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Ahead of the G20 Summit, Delhi to hide thousands of stray dogs

New Delhi, India’s capital, is gearing up for the upcoming G20 summit by implementing a plan to capture, sterilize, and conceal thousands of stray dogs that roam its streets. The city’s municipal government intends to use nets to trap these canines from various locations, including upscale boutique hotels and iconic landmarks like the 17th-century Red Fort, a popular tourist hotspot.

In preparation for the summit, city authorities have directed employees to start rounding up the stray dogs and transporting them to local animal sterilization centers. The order specifies that the captured dogs will be cared for and fed until the G20 summit concludes. The metropolitan area of Delhi, home to approximately 30 million people, has been undergoing extensive beautification efforts ever since India took over the G20 presidency the previous year.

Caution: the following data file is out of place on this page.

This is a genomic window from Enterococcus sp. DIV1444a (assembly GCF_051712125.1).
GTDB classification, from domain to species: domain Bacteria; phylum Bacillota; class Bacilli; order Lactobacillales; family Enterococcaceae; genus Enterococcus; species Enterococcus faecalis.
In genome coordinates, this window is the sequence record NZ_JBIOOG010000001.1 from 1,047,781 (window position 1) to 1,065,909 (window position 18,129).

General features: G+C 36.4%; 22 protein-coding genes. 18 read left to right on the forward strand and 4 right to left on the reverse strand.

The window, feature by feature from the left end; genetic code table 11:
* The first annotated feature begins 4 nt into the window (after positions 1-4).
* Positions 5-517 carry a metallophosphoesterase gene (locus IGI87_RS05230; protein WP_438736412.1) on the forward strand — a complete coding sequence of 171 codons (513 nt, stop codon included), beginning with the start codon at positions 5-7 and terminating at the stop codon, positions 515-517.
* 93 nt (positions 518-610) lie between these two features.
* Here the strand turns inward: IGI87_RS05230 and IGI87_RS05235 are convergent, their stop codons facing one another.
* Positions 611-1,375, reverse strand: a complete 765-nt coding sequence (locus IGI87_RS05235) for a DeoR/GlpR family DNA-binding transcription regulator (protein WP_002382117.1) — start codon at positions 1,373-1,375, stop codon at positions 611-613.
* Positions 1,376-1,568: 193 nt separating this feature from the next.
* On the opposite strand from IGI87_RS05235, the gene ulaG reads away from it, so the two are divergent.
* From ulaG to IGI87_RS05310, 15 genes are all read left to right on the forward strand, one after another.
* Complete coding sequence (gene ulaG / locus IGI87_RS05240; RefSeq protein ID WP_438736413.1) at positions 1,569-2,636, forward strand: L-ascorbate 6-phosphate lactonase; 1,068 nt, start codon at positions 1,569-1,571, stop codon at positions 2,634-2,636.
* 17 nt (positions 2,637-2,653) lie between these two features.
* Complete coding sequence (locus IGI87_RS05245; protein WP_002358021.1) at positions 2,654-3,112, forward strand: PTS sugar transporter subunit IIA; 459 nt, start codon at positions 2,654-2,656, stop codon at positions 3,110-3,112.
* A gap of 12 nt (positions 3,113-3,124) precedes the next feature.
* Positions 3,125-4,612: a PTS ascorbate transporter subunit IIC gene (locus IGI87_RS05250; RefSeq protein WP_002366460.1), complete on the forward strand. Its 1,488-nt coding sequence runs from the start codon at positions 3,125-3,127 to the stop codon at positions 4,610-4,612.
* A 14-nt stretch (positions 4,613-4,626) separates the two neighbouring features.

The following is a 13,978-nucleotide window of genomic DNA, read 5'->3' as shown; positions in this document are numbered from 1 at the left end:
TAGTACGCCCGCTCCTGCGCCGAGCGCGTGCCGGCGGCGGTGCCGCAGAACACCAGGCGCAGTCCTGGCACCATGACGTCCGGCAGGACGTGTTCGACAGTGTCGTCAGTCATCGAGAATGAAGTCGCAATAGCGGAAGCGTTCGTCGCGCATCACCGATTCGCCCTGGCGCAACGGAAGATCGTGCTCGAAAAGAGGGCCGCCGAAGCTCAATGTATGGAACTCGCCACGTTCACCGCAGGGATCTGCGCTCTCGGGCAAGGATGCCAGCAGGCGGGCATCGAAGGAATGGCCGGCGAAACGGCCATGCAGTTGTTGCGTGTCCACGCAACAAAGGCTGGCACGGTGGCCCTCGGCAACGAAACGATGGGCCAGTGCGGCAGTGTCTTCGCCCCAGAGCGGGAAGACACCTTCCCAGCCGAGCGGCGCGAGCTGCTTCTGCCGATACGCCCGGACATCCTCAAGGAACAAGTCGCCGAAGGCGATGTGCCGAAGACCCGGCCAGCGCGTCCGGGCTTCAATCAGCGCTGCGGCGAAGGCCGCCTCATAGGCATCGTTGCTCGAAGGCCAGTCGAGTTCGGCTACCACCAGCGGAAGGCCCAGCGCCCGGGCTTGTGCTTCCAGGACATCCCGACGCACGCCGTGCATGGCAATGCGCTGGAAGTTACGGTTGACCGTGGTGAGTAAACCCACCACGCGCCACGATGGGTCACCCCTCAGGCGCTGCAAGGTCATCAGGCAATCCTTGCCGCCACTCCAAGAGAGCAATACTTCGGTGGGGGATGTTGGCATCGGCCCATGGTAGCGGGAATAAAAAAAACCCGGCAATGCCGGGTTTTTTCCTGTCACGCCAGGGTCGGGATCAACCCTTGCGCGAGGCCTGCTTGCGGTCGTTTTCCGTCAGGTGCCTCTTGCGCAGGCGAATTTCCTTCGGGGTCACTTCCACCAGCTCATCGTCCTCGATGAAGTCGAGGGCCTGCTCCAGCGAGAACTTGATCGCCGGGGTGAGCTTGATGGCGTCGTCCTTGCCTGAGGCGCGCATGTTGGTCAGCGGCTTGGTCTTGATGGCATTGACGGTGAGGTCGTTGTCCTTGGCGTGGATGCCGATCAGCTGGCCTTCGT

As part of the beautification drive, authorities have been clearing illegal slums near summit venues and revamping major roads to accommodate the arrival of world leaders from top economies in September.

According to the Livestock Census of 2012, the most recent available government data, more than 60,000 stray dogs inhabit Delhi’s streets. Local authorities have previously conducted sterilization campaigns to control the canine population, but packs of dogs still persist in parks and residential neighborhoods throughout the city.

Critics, like Mohmmad Irfan, a shopkeeper near the city’s Jama Masjid mosque, express doubt about the effectiveness of the sterilization efforts, stating that it does not provide a permanent solution to the stray dog issue.

Despite ongoing efforts, the challenge of managing the stray dog population remains, and it remains to be seen how the city’s actions will impact the stray dog situation in the long run, especially in the lead-up to the G20 summit.


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